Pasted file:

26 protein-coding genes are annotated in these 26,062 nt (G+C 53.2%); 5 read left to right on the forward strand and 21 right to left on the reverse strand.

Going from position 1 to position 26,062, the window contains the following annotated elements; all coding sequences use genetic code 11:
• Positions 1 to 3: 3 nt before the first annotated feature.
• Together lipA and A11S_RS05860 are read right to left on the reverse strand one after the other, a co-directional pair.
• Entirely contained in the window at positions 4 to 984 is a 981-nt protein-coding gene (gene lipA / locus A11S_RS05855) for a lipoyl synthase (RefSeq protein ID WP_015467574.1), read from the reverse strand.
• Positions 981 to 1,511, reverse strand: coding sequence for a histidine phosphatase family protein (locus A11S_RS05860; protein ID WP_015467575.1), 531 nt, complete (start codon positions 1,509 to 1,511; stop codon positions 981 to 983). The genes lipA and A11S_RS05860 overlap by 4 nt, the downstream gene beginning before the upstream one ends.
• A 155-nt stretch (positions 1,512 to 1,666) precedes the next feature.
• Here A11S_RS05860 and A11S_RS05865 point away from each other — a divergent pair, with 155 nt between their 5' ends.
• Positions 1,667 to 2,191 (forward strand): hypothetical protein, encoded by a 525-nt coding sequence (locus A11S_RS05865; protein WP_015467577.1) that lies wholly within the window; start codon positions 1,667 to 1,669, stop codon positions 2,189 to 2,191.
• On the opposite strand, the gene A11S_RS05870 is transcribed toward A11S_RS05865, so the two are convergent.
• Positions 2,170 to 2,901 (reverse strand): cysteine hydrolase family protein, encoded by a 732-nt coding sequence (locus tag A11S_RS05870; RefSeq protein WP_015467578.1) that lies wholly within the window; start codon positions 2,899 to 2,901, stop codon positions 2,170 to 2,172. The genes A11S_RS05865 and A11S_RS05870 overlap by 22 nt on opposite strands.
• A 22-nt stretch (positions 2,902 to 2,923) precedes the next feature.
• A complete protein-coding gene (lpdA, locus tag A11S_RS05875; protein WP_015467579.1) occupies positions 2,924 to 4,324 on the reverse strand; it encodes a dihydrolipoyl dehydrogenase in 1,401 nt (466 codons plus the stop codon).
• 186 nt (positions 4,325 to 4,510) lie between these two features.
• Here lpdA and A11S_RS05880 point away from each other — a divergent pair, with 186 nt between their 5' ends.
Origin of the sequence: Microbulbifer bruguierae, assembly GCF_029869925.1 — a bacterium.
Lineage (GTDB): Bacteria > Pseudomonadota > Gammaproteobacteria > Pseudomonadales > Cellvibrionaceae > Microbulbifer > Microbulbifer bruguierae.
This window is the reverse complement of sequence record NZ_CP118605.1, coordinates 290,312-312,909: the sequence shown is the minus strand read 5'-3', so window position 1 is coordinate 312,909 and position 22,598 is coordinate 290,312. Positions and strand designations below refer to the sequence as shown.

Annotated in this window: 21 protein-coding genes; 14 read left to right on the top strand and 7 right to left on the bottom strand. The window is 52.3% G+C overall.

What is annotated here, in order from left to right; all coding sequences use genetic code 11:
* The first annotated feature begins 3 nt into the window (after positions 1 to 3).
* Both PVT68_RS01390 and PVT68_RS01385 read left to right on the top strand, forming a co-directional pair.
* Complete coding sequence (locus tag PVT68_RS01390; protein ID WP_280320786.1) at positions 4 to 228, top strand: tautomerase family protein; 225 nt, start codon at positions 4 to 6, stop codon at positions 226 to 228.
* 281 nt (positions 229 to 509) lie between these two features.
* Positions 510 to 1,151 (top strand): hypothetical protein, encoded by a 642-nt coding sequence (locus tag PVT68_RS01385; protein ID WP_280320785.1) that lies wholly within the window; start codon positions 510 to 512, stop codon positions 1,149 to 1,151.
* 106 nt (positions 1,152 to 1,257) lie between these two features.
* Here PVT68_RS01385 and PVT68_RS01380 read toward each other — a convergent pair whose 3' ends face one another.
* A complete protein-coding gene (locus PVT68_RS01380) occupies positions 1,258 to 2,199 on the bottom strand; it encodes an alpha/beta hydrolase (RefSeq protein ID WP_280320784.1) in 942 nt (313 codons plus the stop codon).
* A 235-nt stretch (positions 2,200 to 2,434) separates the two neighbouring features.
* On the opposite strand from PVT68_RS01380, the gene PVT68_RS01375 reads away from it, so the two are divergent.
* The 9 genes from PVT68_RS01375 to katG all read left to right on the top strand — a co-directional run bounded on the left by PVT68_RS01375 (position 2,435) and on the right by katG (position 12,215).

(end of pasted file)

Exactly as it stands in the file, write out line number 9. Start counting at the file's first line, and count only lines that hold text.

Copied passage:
• Positions 1,667 to 2,191 (forward strand): hypothetical protein, encoded by a 525-nt coding sequence (locus A11S_RS05865; protein WP_015467577.1) that lies wholly within the window; start codon positions 1,667 to 1,669, stop codon positions 2,189 to 2,191.